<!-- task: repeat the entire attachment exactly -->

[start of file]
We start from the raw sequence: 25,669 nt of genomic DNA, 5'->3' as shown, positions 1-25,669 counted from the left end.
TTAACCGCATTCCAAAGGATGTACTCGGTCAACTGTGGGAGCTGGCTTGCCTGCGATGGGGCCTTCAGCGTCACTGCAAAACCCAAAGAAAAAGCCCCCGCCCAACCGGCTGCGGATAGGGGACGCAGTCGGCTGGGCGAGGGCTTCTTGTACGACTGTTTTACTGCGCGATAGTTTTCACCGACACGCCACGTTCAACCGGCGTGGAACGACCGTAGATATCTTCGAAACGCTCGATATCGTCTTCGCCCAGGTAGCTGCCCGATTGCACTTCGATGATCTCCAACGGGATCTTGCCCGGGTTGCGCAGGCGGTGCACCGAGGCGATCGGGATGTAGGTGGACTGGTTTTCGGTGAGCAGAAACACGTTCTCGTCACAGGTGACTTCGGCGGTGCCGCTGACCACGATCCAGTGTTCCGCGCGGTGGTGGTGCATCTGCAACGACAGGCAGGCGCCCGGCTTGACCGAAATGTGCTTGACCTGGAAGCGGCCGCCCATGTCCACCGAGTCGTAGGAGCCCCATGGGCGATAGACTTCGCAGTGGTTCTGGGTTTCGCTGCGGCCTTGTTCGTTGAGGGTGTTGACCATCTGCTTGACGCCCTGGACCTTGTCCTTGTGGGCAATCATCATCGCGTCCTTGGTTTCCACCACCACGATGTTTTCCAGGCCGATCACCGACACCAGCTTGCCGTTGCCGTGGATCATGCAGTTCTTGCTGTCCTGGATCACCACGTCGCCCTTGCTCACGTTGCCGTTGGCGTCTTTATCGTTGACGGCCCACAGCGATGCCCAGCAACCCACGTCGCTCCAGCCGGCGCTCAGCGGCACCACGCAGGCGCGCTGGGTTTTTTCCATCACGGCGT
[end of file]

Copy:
We start from the raw sequence: 25,669 nt of genomic DNA, 5'->3' as shown, positions 1-25,669 counted from the left end.
TTAACCGCATTCCAAAGGATGTACTCGGTCAACTGTGGGAGCTGGCTTGCCTGCGATGGGGCCTTCAGCGTCACTGCAAAACCCAAAGAAAAAGCCCCCGCCCAACCGGCTGCGGATAGGGGACGCAGTCGGCTGGGCGAGGGCTTCTTGTACGACTGTTTTACTGCGCGATAGTTTTCACCGACACGCCACGTTCAACCGGCGTGGAACGACCGTAGATATCTTCGAAACGCTCGATATCGTCTTCGCCCAGGTAGCTGCCCGATTGCACTTCGATGATCTCCAACGGGATCTTGCCCGGGTTGCGCAGGCGGTGCACCGAGGCGATCGGGATGTAGGTGGACTGGTTTTCGGTGAGCAGAAACACGTTCTCGTCACAGGTGACTTCGGCGGTGCCGCTGACCACGATCCAGTGTTCCGCGCGGTGGTGGTGCATCTGCAACGACAGGCAGGCGCCCGGCTTGACCGAAATGTGCTTGACCTGGAAGCGGCCGCCCATGTCCACCGAGTCGTAGGAGCCCCATGGGCGATAGACTTCGCAGTGGTTCTGGGTTTCGCTGCGGCCTTGTTCGTTGAGGGTGTTGACCATCTGCTTGACGCCCTGGACCTTGTCCTTGTGGGCAATCATCATCGCGTCCTTGGTTTCCACCACCACGATGTTTTCCAGGCCGATCACCGACACCAGCTTGCCGTTGCCGTGGATCATGCAGTTCTTGCTGTCCTGGATCACCACGTCGCCCTTGCTCACGTTGCCGTTGGCGTCTTTATCGTTGACGGCCCACAGCGATGCCCAGCAACCCACGTCGCTCCAGCCGGCGCTCAGCGGCACCACGCAGGCGCGCTGGGTTTTTTCCATCACGGCGT